Arabidopsis ATH1 Array Annotation

The Arabidopsis ATH1 array was annotated in 2003 using all the publicly available resources at the time. In order to keep up with the increasing amount of information generated within the past four years since the annotation of the ATH1 array, we decided to re-annotate the ATH1 array in parallel with the soybean genome array.

The strategy for the re-annotation of the ATH1 array is as follows:

1. We updated the descriptions for each probe set on the array using TAIR Affy array descriptions (affy_ATH1_array_elements-2007-5-2.txt). The description file was downloaded from the TAIR web site: ftp://ftp.arabidopsis.org/home/tair/Microarrays. Descriptions were based on the latest release of the Arabidopsis genome TAIR 7 (released 04-11-07).

Note from TAIR: The mapping to the TAIR7 Transcripts was performed using the BLASTN program with e-value cutoff < 9.9e-6. For the 25-mer oligo probes used on the Affy chips, the required match length to achieve this e-value is 23 or more identical nucleotides. To assign a probe set to a given locus, at least 9 of the probes included in the probe set were required to match a transcript at that locus. Otherwise, the probe set was not assigned a locus and was given the description "no match".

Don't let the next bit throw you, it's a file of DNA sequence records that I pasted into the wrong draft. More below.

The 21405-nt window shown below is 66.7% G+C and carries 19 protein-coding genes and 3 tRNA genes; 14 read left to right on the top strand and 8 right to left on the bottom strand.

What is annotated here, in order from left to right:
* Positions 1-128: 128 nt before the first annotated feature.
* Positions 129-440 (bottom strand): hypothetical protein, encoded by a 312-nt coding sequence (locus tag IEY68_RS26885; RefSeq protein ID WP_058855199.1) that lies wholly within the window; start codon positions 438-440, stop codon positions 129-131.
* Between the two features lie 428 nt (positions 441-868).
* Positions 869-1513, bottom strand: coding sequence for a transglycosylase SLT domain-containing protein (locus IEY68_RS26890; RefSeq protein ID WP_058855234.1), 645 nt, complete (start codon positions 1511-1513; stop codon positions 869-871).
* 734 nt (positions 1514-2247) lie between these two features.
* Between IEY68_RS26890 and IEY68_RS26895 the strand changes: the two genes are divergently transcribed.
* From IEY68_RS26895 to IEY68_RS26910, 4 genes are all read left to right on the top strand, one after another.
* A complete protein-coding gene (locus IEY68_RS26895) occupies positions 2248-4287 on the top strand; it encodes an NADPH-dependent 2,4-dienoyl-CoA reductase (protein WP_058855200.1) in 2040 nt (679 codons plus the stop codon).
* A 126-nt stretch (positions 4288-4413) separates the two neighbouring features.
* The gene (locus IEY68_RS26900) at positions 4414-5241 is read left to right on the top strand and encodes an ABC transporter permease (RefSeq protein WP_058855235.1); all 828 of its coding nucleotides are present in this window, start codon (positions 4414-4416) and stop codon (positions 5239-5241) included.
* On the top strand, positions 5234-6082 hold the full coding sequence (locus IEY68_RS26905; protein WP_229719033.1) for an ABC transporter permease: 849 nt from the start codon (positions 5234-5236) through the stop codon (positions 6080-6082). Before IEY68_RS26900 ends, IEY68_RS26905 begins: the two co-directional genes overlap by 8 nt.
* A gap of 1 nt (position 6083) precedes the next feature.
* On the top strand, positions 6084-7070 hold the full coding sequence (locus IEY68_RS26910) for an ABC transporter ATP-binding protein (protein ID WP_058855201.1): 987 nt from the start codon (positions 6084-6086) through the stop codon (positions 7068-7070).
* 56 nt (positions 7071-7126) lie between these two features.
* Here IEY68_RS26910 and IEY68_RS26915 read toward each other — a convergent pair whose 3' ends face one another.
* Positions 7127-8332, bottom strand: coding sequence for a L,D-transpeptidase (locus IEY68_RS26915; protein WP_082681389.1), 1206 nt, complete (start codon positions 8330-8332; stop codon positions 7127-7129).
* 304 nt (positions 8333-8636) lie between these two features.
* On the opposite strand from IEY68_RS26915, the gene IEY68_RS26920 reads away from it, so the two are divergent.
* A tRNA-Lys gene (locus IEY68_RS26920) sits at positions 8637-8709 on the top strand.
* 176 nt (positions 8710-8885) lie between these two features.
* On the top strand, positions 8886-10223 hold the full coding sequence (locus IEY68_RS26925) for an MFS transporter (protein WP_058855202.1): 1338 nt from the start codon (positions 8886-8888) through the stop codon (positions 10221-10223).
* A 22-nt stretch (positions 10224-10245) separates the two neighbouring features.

2. In addition to updating the descriptions for each probe set, we also updated gene ontology (GO) information provided by Affymetrix.

3. We gathered information about putative transcription factors from many publicly available TF database for Arabidopsis including:

Transcription factors and transcription factor families were associated with each probe set on the array. Information obtained from points 1-3 were compiled together into an annotation file containing the 2003 ATH1 annotations. Transcription factors were automatically updated based on the information obtained from the databases in point 3.

4. We focused on probe sets that were previously assigned into the "unclassified" category. The rationale is that many of the sequences in the "unclassified" category might have update information that can be used to re-assign into a different category. Sequences previously assigned categories of "protein synthesis" or "metabolism" most likely will not change. Therefore, we first focused on re-assigning the 11,145 probe sets classified as "unclassified" in 2003.